Each time Microsoft refreshes one of its signature product lines, it faces the familiar challenges of convincing decision makers at IT shops that the upgrade is worth it, that the features and benefits outweigh the cost, and that there’s no time like the present to make the transition. At present, Microsoft is in the midst of that process as it boosts its new Windows 7 operating system, but also with the latest iteration of the Office productivity suite, Office 2010.
And the company received some encouraging news on that front in the form of a new survey from Dimensional Research, which found that 42 percent of corporate IT organizations plan to upgrade to Office 2010 by the end of next year. Datamation takes a look.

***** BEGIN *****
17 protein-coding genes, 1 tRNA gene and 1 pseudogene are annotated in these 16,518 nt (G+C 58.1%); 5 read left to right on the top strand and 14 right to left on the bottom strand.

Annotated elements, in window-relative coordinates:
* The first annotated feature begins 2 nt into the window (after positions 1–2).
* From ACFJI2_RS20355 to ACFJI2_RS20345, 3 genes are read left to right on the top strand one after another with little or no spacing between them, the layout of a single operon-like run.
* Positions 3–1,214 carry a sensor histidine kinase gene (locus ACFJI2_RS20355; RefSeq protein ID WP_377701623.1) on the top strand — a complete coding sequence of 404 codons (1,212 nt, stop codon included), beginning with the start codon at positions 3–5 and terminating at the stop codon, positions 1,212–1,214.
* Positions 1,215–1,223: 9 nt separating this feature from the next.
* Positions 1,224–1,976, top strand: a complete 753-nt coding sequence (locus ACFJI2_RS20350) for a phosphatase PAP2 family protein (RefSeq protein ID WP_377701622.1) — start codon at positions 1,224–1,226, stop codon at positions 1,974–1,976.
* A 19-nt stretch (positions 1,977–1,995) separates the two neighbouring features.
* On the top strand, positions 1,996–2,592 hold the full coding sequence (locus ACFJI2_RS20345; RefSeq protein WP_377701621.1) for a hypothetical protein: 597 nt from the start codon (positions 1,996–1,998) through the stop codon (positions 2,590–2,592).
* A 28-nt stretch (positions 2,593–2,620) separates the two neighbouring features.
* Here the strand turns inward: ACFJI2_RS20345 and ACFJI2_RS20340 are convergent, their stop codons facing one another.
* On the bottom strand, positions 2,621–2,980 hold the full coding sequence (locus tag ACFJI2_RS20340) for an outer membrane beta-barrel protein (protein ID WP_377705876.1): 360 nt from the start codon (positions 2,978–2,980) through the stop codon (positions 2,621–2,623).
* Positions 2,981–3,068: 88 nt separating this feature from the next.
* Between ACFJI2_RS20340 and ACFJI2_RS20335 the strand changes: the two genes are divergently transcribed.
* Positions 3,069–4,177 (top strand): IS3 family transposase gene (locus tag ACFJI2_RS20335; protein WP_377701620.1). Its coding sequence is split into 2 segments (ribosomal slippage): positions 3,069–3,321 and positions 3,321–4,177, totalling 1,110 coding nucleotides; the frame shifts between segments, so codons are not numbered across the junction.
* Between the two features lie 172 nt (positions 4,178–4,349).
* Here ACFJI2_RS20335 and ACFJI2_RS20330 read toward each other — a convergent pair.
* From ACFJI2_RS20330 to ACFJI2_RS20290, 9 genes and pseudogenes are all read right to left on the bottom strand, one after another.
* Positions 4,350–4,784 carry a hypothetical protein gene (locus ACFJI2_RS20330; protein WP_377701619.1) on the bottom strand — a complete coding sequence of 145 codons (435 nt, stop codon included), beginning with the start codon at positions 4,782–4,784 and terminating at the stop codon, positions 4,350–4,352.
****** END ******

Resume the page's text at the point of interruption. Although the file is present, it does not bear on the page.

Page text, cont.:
Microsoft’s Office 2010 was only released last May and, in less than six months, 4 percent of corporate IT organizations have already fully deployed it, according to a new study.
Further, 2011 is looking like a banner year for the latest version of Microsoft’s (NASDAQ: MSFT) premier Office productivity application suite. Some 18 percent told Dimensional Research that they plan to deploy Office 2010 “broadly” by the end of the year, but a much larger number — 42 percent — said they plan to do the job in 2011.